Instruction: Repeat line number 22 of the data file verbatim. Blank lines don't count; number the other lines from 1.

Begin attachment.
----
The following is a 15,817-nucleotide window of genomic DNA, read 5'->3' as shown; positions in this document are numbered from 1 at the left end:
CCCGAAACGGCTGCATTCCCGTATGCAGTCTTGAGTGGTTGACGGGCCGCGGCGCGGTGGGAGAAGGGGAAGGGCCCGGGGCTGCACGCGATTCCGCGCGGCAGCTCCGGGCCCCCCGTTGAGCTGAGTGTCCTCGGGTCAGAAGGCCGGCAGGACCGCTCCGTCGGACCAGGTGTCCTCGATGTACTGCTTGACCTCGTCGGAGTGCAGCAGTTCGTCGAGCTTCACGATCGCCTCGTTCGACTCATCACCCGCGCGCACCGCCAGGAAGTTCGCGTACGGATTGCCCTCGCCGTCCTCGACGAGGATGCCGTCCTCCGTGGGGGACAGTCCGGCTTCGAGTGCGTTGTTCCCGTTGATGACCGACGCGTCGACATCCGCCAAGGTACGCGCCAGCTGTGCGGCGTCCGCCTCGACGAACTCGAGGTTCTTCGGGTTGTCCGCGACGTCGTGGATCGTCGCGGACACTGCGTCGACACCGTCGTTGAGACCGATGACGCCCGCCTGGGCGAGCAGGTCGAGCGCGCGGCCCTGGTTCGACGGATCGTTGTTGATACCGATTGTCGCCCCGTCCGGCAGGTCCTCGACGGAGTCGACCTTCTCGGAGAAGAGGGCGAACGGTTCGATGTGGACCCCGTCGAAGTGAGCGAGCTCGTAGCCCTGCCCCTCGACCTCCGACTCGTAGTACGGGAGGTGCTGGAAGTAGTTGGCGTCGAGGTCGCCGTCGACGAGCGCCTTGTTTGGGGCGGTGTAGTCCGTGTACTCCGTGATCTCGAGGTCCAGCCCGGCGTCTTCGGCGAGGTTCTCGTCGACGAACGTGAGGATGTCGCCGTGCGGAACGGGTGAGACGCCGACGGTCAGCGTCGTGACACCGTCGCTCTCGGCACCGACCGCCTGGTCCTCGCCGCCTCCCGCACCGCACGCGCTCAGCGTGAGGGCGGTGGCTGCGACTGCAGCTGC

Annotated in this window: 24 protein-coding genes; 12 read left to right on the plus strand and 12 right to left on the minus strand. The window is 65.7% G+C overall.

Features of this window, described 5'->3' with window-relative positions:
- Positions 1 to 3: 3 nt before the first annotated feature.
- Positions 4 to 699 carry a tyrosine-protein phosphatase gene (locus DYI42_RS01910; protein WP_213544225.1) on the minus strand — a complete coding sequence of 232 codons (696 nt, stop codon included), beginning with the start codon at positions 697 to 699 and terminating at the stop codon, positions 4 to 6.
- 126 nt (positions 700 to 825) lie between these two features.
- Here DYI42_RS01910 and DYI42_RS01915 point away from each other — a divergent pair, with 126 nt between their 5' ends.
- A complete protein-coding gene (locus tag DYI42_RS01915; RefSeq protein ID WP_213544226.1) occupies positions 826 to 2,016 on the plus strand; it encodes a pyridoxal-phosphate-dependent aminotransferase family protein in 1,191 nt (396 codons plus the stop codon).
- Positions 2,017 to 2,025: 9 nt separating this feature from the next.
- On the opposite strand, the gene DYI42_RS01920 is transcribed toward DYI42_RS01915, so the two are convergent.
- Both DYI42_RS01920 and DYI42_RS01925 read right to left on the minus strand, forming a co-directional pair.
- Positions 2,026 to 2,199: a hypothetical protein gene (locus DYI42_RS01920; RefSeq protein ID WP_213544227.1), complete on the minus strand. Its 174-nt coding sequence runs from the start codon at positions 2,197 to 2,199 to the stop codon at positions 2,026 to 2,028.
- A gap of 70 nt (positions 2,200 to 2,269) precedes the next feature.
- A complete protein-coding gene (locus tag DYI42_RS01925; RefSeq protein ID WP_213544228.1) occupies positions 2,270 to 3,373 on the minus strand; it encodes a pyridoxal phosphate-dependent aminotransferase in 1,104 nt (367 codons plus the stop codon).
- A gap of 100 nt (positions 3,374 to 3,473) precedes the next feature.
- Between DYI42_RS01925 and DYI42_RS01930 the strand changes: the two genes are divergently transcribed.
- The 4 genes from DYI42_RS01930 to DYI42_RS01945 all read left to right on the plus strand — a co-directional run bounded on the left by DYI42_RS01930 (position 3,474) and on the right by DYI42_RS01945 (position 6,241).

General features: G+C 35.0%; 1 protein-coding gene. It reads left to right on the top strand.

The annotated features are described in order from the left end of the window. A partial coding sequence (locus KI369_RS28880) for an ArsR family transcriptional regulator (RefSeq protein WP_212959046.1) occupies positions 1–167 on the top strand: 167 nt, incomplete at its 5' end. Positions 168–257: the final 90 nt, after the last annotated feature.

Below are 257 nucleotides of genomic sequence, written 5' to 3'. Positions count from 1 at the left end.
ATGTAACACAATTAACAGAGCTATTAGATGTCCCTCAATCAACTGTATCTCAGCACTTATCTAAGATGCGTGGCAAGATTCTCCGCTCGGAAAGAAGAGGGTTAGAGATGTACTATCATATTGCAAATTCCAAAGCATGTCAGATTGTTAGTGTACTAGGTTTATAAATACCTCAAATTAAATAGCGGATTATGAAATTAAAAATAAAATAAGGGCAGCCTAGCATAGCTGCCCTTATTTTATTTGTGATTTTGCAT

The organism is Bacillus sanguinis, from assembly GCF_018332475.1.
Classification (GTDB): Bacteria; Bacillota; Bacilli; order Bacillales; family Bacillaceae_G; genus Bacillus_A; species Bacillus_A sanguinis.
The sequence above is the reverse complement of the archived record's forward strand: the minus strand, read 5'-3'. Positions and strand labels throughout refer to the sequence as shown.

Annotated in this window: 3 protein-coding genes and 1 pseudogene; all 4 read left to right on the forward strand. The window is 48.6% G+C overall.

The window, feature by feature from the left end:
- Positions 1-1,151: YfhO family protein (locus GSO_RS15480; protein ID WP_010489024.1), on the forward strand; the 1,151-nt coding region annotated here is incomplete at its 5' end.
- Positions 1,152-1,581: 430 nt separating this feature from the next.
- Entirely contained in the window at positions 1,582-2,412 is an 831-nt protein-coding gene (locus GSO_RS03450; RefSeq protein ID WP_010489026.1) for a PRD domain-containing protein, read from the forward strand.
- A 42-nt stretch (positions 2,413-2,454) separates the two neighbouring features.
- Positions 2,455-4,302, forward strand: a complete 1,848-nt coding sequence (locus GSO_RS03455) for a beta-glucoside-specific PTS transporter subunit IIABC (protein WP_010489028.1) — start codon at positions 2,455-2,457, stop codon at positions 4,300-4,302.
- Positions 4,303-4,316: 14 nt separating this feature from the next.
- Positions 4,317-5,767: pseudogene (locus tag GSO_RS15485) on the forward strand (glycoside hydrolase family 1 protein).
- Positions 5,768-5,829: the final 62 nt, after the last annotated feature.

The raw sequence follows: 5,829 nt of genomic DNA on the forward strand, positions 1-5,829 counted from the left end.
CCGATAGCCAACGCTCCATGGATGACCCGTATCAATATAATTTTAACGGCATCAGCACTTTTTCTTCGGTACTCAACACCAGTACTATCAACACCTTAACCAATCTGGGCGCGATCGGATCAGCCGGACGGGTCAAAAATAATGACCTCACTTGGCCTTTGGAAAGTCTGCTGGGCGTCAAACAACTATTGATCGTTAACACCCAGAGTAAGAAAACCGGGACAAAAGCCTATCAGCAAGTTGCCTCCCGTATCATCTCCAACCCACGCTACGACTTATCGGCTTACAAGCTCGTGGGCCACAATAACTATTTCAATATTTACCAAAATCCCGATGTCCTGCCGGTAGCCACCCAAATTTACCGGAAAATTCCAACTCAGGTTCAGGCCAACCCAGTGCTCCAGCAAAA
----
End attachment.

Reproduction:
ATGTAACACAATTAACAGAGCTATTAGATGTCCCTCAATCAACTGTATCTCAGCACTTATCTAAGATGCGTGGCAAGATTCTCCGCTCGGAAAGAAGAGGGTTAGAGATGTACTATCATATTGCAAATTCCAAAGCATGTCAGATTGTTAGTGTACTAGGTTTATAAATACCTCAAATTAAATAGCGGATTATGAAATTAAAAATAAAATAAGGGCAGCCTAGCATAGCTGCCCTTATTTTATTTGTGATTTTGCAT